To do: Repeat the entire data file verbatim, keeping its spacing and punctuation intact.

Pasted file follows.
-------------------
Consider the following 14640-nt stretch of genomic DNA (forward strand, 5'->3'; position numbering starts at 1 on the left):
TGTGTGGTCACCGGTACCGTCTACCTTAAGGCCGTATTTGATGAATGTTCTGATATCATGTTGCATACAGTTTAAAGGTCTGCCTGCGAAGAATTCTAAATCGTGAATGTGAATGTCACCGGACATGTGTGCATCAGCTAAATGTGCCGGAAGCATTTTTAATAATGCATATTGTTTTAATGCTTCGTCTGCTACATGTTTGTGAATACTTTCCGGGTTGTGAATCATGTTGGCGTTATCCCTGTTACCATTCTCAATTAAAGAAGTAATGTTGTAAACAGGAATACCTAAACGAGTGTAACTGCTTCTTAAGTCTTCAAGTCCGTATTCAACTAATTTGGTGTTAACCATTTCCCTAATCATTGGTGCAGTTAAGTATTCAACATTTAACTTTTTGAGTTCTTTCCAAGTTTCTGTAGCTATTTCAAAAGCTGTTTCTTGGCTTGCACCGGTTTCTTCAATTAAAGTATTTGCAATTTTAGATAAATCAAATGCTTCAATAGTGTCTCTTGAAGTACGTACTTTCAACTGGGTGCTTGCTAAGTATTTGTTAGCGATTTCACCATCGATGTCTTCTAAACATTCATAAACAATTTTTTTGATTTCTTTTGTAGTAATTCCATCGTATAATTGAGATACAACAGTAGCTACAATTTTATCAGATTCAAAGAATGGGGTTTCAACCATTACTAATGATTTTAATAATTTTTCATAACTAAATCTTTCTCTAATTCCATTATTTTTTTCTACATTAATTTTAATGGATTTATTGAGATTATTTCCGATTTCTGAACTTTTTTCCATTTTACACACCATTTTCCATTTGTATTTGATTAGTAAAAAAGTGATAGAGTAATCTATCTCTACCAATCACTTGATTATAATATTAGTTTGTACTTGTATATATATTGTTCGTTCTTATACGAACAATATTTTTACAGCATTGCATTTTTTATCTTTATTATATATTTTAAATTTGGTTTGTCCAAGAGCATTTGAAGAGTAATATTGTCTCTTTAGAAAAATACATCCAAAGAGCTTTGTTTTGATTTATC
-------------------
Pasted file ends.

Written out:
Consider the following 14640-nt stretch of genomic DNA (forward strand, 5'->3'; position numbering starts at 1 on the left):
TGTGTGGTCACCGGTACCGTCTACCTTAAGGCCGTATTTGATGAATGTTCTGATATCATGTTGCATACAGTTTAAAGGTCTGCCTGCGAAGAATTCTAAATCGTGAATGTGAATGTCACCGGACATGTGTGCATCAGCTAAATGTGCCGGAAGCATTTTTAATAATGCATATTGTTTTAATGCTTCGTCTGCTACATGTTTGTGAATACTTTCCGGGTTGTGAATCATGTTGGCGTTATCCCTGTTACCATTCTCAATTAAAGAAGTAATGTTGTAAACAGGAATACCTAAACGAGTGTAACTGCTTCTTAAGTCTTCAAGTCCGTATTCAACTAATTTGGTGTTAACCATTTCCCTAATCATTGGTGCAGTTAAGTATTCAACATTTAACTTTTTGAGTTCTTTCCAAGTTTCTGTAGCTATTTCAAAAGCTGTTTCTTGGCTTGCACCGGTTTCTTCAATTAAAGTATTTGCAATTTTAGATAAATCAAATGCTTCAATAGTGTCTCTTGAAGTACGTACTTTCAACTGGGTGCTTGCTAAGTATTTGTTAGCGATTTCACCATCGATGTCTTCTAAACATTCATAAACAATTTTTTTGATTTCTTTTGTAGTAATTCCATCGTATAATTGAGATACAACAGTAGCTACAATTTTATCAGATTCAAAGAATGGGGTTTCAACCATTACTAATGATTTTAATAATTTTTCATAACTAAATCTTTCTCTAATTCCATTATTTTTTTCTACATTAATTTTAATGGATTTATTGAGATTATTTCCGATTTCTGAACTTTTTTCCATTTTACACACCATTTTCCATTTGTATTTGATTAGTAAAAAAGTGATAGAGTAATCTATCTCTACCAATCACTTGATTATAATATTAGTTTGTACTTGTATATATATTGTTCGTTCTTATACGAACAATATTTTTACAGCATTGCATTTTTTATCTTTATTATATATTTTAAATTTGGTTTGTCCAAGAGCATTTGAAGAGTAATATTGTCTCTTTAGAAAAATACATCCAAAGAGCTTTGTTTTGATTTATC